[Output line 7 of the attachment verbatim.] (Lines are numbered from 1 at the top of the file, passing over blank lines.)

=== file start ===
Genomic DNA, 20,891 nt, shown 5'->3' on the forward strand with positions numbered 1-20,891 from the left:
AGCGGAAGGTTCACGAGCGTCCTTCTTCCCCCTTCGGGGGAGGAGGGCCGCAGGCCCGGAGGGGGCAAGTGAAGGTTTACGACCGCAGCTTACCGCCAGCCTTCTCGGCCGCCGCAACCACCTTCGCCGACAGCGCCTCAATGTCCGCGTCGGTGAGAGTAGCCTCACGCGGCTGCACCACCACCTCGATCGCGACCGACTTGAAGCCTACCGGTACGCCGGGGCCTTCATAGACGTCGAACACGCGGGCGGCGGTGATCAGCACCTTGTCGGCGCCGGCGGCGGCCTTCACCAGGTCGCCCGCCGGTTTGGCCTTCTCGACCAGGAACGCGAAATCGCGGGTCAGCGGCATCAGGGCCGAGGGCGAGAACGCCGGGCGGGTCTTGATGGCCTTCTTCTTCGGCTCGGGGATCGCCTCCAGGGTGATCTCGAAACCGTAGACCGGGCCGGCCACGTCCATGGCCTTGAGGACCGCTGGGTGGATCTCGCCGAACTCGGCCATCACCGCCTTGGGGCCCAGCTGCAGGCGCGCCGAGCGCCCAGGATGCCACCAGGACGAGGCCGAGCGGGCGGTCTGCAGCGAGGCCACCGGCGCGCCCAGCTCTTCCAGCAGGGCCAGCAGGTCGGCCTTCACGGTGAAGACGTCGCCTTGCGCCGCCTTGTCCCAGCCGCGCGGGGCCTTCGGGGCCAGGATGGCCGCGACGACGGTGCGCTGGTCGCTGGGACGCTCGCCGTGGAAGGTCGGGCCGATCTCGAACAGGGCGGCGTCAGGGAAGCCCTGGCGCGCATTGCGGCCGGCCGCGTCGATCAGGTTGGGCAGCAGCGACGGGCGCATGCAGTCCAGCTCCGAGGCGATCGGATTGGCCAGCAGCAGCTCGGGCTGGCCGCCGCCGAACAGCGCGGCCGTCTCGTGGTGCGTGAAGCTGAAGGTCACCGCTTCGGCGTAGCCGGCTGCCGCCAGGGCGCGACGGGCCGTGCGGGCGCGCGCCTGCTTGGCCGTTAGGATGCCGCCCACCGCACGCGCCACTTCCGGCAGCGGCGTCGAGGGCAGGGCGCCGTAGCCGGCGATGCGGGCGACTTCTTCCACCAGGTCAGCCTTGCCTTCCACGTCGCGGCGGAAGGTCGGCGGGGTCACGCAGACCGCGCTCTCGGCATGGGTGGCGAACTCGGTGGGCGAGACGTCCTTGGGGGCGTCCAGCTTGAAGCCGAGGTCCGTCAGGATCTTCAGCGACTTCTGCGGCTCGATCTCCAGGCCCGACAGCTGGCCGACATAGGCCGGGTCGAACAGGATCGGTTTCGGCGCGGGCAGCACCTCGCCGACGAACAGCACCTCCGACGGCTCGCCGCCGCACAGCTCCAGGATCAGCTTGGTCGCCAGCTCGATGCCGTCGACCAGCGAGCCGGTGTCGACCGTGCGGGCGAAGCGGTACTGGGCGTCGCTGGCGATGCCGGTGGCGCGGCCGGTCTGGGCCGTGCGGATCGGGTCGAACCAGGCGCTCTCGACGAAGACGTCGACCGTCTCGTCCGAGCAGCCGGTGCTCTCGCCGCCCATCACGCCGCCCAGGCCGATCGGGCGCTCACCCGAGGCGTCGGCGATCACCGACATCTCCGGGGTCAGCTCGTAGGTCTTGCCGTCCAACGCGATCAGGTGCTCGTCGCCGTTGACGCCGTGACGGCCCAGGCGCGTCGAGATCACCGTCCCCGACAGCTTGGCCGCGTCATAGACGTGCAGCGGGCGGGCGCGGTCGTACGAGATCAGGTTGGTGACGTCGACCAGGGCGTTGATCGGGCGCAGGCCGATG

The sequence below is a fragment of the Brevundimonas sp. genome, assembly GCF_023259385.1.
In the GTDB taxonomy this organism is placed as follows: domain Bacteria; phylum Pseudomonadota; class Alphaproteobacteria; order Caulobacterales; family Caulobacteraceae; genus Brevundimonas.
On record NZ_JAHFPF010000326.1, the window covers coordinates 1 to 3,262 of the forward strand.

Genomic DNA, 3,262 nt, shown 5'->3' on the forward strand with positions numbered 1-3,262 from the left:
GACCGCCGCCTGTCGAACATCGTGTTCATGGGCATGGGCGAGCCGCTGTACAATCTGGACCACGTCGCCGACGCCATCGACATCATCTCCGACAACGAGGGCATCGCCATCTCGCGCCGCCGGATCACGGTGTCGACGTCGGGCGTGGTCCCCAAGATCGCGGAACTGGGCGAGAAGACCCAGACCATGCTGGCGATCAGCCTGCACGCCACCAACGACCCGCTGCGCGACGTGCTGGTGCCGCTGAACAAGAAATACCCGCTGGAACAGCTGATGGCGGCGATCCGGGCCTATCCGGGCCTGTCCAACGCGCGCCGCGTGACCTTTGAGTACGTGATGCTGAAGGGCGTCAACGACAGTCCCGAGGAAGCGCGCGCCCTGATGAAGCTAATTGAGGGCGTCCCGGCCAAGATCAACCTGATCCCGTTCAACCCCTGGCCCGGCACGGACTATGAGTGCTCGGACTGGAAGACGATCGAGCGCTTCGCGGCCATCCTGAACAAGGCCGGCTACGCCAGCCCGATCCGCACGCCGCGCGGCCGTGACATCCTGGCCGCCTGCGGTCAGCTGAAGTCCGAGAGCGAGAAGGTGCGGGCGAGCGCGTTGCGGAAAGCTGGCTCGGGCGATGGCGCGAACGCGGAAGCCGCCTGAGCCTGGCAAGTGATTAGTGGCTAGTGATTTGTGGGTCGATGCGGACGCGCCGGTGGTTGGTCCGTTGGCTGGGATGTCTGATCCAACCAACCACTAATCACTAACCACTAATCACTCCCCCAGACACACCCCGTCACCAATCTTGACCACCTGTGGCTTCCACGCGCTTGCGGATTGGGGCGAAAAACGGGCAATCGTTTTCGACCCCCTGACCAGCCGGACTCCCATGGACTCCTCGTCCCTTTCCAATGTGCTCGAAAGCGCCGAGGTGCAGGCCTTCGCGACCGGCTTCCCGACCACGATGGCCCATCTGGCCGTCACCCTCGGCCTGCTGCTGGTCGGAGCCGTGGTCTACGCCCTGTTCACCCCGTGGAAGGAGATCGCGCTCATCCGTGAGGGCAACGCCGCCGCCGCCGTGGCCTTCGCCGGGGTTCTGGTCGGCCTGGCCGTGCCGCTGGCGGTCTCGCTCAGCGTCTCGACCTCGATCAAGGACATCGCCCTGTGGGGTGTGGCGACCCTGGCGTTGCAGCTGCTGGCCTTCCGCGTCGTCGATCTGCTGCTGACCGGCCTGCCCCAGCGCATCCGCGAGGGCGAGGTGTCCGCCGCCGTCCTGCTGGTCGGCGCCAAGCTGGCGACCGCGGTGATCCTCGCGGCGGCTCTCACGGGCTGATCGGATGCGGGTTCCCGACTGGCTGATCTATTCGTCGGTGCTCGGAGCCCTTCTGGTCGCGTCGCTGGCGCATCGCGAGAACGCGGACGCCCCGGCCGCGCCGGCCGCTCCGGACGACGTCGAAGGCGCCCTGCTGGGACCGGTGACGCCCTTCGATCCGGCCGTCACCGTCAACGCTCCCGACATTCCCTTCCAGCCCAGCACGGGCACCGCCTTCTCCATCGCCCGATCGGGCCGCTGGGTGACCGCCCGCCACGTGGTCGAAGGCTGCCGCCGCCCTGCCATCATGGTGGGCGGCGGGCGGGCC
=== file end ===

GACCGCCGCCTGTCGAACATCGTGTTCATGGGCATGGGCGAGCCGCTGTACAATCTGGACCACGTCGCCGACGCCATCGACATCATCTCCGACAACGAGGGCATCGCCATCTCGCGCCGCCGGATCACGGTGTCGACGTCGGGCGTGGTCCCCAAGATCGCGGAACTGGGCGAGAAGACCCAGACCATGCTGGCGATCAGCCTGCACGCCACCAACGACCCGCTGCGCGACGTGCTGGTGCCGCTGAACAAGAAATACCCGCTGGAACAGCTGATGGCGGCGATCCGGGCCTATCCGGGCCTGTCCAACGCGCGCCGCGTGACCTTTGAGTACGTGATGCTGAAGGGCGTCAACGACAGTCCCGAGGAAGCGCGCGCCCTGATGAAGCTAATTGAGGGCGTCCCGGCCAAGATCAACCTGATCCCGTTCAACCCCTGGCCCGGCACGGACTATGAGTGCTCGGACTGGAAGACGATCGAGCGCTTCGCGGCCATCCTGAACAAGGCCGGCTACGCCAGCCCGATCCGCACGCCGCGCGGCCGTGACATCCTGGCCGCCTGCGGTCAGCTGAAGTCCGAGAGCGAGAAGGTGCGGGCGAGCGCGTTGCGGAAAGCTGGCTCGGGCGATGGCGCGAACGCGGAAGCCGCCTGAGCCTGGCAAGTGATTAGTGGCTAGTGATTTGTGGGTCGATGCGGACGCGCCGGTGGTTGGTCCGTTGGCTGGGATGTCTGATCCAACCAACCACTAATCACTAACCACTAATCACTCCCCCAGACACACCCCGTCACCAATCTTGACCACCTGTGGCTTCCACGCGCTTGCGGATTGGGGCGAAAAACGGGCAATCGTTTTCGACCCCCTGACCAGCCGGACTCCCATGGACTCCTCGTCCCTTTCCAATGTGCTCGAAAGCGCCGAGGTGCAGGCCTTCGCGACCGGCTTCCCGACCACGATGGCCCATCTGGCCGTCACCCTCGGCCTGCTGCTGGTCGGAGCCGTGGTCTACGCCCTGTTCACCCCGTGGAAGGAGATCGCGCTCATCCGTGAGGGCAACGCCGCCGCCGCCGTGGCCTTCGCCGGGGTTCTGGTCGGCCTGGCCGTGCCGCTGGCGGTCTCGCTCAGCGTCTCGACCTCGATCAAGGACATCGCCCTGTGGGGTGTGGCGACCCTGGCGTTGCAGCTGCTGGCCTTCCGCGTCGTCGATCTGCTGCTGACCGGCCTGCCCCAGCGCATCCGCGAGGGCGAGGTGTCCGCCGCCGTCCTGCTGGTCGGCGCCAAGCTGGCGACCGCGGTGATCCTCGCGGCGGCTCTCACGGGCTGATCGGATGCGGGTTCCCGACTGGCTGATCTATTCGTCGGTGCTCGGAGCCCTTCTGGTCGCGTCGCTGGCGCATCGCGAGAACGCGGACGCCCCGGCCGCGCCGGCCGCTCCGGACGACGTCGAAGGCGCCCTGCTGGGACCGGTGACGCCCTTCGATCCGGCCGTCACCGTCAACGCTCCCGACATTCCCTTCCAGCCCAGCACGGGCACCGCCTTCTCCATCGCCCGATCGGGCCGCTGGGTGACCGCCCGCCACGTGGTCGAAGGCTGCCGCCGCCCTGCCATCATGGTGGGCGGCGGGCGGGCC